On a biting, brittle mid-February morning 30 miles north of Detroit, Rick Santorum plants his flag in a patch of turf as politically fertile as exists in these United States. For three decades, Macomb County, Michigan, has been both a bellwether and a battleground, as its fabled Reagan Democrats first abandoned the party of Jimmy Carter, Walter Mondale, and Mike Dukakis, then gradually drifted back in support of Bill Clinton, Al Gore, and Barack Obama. Today in Macomb, the action is as much on the Republican as the Democratic side, with the county GOP riven by a split between mainstream and tea-party cadres. And yet in demographic terms, Macomb remains Macomb: overwhelmingly white and mostly non-college-educated, heavily Catholic and staunchly socially conservative, economically anti-globalist and culturally anti-swell.
All of which is to say that when Santorum takes the podium to address a Michigan Faith & Freedom Coalition rally in Shelby Charter Township, the 1,500 souls he sees before him are his kind of people—and soon enough he is speaking their language. To explain how America has always differed from other nations, Santorum invokes the Almighty: “We believe … we are children of a loving God.” To elucidate the evils of Obamacare, Dodd-Frank, and cap-and-trade, he inveighs against liberal elites: “They want to control you, because like the kings of old, they believe they know better than you.” To highlight what’s at stake in 2012, he unfurls a grand (and entirely farkakte) historical flourish: “This decision will be starker than at any time since the election of 1860”—you know, the one featuring Abraham Lincoln and Stephen Douglas on the eve of the Civil War.
But before the nation faces that decision, Michigan has its own to make: between him and Mitt Romney in the Republican primary that takes place on February 28. “Do you want somebody who can go up against Barack Obama, take him on on the big issues … or do you want someone who can just manage Washington a little bit better?” Santorum asks, as the audience rises cheering to its feet. “That’s your choice. What does Michigan have to say?”
What Michiganders are telling pollsters is that their affections are split evenly between the two men, despite Romney’s status as the scion of one of the Wolverine State’s great political families. In Ohio, arguably the most important of ten states with primaries or caucuses on Super Tuesday, March 6, two recent surveys found Santorum holding a wide lead there, and the Gallup national tracking poll put him ahead of Romney by eight points as of February 24. Taken together, all this more than makes clear that Santorum has emerged as the dominant conservative alternative to Romney. It illustrates a shift in momentum so pronounced that, unless Romney takes Michigan and fares strongly on Super Tuesday, his ascension to his party’s nomination will be in serious jeopardy, as the calls for a late-entering white-knight candidate escalate—and odds of an up-for-grabs Republican convention rise. “Right now, I’d say they’re one in five,” says one of the GOP’s grandest grandees. “If Romney doesn’t put this thing away by Super Tuesday, I’d say they’re closer to 50-50.”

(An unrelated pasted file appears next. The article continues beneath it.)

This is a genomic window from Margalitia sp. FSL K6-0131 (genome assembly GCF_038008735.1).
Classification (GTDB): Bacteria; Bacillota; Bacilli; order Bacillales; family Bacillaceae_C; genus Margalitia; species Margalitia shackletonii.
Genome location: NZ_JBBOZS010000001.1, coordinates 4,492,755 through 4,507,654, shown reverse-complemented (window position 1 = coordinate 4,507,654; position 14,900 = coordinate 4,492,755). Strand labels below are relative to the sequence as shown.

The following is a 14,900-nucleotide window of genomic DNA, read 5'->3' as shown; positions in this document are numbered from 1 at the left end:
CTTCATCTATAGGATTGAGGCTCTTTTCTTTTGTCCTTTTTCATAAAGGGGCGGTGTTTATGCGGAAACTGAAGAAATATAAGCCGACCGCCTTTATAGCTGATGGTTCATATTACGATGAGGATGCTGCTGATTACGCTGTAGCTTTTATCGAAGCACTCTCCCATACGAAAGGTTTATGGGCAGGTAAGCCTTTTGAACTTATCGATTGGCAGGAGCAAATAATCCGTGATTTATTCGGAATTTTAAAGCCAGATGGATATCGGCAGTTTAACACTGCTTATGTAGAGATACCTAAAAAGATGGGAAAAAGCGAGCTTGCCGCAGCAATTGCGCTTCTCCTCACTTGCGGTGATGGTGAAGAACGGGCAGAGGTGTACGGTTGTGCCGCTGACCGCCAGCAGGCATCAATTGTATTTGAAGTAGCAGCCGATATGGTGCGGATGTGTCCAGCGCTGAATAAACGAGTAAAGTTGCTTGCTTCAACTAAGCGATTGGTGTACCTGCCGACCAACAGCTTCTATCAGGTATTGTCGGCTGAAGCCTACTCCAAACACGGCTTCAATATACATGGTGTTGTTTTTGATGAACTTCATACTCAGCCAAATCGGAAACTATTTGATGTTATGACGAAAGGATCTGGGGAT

That Mitt Romney finds himself so imperiled by Rick Santorum—Rick Santorum!—is just the latest in a series of jaw-dropping developments in what has been the most volatile, unpredictable, and just plain wackadoodle Republican-nomination contest ever. Part of the explanation lies in Romney’s lameness as a candidate, in Santorum’s strength, and in the sudden efflorescence of social issues in what was supposed to be an all-economy-all-the-time affair. But even more important have been the seismic changes within the Republican Party. “Compared to 2008, all the candidates are way to the right of John McCain,” says longtime conservative activist Jeff Bell. “The fact that Romney is running with basically the same views as then but is seen as too moderate tells you that the base has moved rightward and doesn’t simply want a conservative candidate—it wants a very conservative one.”
The transfiguration of the GOP isn’t only about ideology, however. It is also about demography and temperament, as the party has grown whiter, less well schooled, more blue-collar, and more hair-curlingly populist. The result has been a party divided along the lines of culture and class: Establishment versus grassroots, secular versus religious, upscale versus downscale, highfalutin versus hoi polloi. And with those divisions have arisen the competing electoral coalitions—shirts versus skins, regulars versus red-hots—represented by Romney and Santorum, which are now increasingly likely to duke it out all spring.
Few Republicans greet that prospect sanguinely, though some argue that it will do little to hamper the party’s capacity to defeat Obama in the fall. “It’s reminiscent of the contest between Obama and Clinton,” Senate Minority Leader Mitch McConnell recently opined. “[That] didn’t seem to have done [Democrats] any harm in the general election, and I don’t think this contest is going to do us any harm, either.”